One major event–not publishing-wise, but writer-wise–was that this was the first book I managed to write in third person. It was very difficult for me to pick up a third-person voice. I still struggle with it; my beginning drafts in third person are about as ugly and ponderous as you can get. But the Night Road manuscript wasn’t working in first person, not from anybody’s point of view. I tried every character and point of view I could, some of them at the same time. You name it, I tried it.

What were the challenges (literary, research, psychological, and logistical) in bringing the book to life?

Aside from the usual writer-problems like finances, I didn’t have the craft developed for a long time; then for a few years I had the general story down on paper, but I didn’t know what it was really about, which meant the scenes added up to something pointless, meandering, and unsatisfying. Now I have basically the same scenes, but (I hope) they’ve come to feel more like they tie together by the end.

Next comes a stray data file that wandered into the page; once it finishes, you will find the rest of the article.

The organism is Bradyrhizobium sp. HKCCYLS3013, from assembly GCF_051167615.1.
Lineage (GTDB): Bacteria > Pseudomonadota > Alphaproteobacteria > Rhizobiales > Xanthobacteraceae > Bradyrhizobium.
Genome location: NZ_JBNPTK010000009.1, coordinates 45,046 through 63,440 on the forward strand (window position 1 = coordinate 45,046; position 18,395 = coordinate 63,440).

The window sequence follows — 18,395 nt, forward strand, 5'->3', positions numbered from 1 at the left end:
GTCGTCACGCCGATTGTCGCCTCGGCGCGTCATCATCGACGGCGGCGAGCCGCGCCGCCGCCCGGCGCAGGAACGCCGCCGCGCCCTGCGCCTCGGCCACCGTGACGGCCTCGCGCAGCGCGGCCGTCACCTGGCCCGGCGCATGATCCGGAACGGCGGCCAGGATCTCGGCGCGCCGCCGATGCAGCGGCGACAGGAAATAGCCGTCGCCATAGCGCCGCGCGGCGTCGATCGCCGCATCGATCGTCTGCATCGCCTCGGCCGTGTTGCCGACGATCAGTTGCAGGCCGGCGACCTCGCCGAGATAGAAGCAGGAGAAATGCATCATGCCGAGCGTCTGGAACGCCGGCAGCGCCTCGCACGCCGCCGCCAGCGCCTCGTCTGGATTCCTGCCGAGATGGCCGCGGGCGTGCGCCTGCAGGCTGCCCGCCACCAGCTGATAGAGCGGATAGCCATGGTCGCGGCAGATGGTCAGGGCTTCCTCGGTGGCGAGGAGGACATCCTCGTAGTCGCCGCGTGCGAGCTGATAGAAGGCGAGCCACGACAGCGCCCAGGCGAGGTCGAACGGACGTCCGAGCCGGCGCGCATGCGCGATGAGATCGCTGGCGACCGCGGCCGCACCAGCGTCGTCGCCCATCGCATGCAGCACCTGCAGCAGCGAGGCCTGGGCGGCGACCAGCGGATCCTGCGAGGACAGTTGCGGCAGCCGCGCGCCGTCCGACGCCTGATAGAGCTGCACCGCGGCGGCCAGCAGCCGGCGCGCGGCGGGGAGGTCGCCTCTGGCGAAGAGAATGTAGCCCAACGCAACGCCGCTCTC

Thinking back on the novel, the mood, tone, and setting struck me as mesmerizing. How did you build your fictional world?

In my humble opinion, the way the reader perceives the mood, tone, and setting is due in large part to Cole’s mindset. Everything is colored by the way he feels, from the way he sees the road rolling away under him when he drives, to the things he thinks when he’s swimming.